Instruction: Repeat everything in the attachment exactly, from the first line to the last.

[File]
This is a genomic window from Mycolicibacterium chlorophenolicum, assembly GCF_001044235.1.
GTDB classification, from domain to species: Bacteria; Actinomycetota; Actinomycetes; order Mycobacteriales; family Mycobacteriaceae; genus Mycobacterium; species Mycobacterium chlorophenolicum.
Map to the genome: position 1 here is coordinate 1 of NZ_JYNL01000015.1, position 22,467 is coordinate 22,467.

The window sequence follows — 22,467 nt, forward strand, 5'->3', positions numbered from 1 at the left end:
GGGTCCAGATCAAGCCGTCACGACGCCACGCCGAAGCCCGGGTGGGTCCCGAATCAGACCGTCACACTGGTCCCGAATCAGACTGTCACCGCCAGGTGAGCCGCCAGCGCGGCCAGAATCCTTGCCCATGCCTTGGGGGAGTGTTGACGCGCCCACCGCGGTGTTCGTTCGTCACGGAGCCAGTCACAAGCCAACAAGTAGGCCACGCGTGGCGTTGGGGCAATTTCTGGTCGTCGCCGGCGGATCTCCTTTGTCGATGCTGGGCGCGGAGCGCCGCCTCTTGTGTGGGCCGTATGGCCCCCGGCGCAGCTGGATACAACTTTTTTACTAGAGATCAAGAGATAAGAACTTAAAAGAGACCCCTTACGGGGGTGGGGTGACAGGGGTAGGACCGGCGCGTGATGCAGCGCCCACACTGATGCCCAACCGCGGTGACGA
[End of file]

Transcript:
This is a genomic window from Mycolicibacterium chlorophenolicum, assembly GCF_001044235.1.
GTDB classification, from domain to species: Bacteria; Actinomycetota; Actinomycetes; order Mycobacteriales; family Mycobacteriaceae; genus Mycobacterium; species Mycobacterium chlorophenolicum.
Map to the genome: position 1 here is coordinate 1 of NZ_JYNL01000015.1, position 22,467 is coordinate 22,467.

The window sequence follows — 22,467 nt, forward strand, 5'->3', positions numbered from 1 at the left end:
GGGTCCAGATCAAGCCGTCACGACGCCACGCCGAAGCCCGGGTGGGTCCCGAATCAGACCGTCACACTGGTCCCGAATCAGACTGTCACCGCCAGGTGAGCCGCCAGCGCGGCCAGAATCCTTGCCCATGCCTTGGGGGAGTGTTGACGCGCCCACCGCGGTGTTCGTTCGTCACGGAGCCAGTCACAAGCCAACAAGTAGGCCACGCGTGGCGTTGGGGCAATTTCTGGTCGTCGCCGGCGGATCTCCTTTGTCGATGCTGGGCGCGGAGCGCCGCCTCTTGTGTGGGCCGTATGGCCCCCGGCGCAGCTGGATACAACTTTTTTACTAGAGATCAAGAGATAAGAACTTAAAAGAGACCCCTTACGGGGGTGGGGTGACAGGGGTAGGACCGGCGCGTGATGCAGCGCCCACACTGATGCCCAACCGCGGTGACGA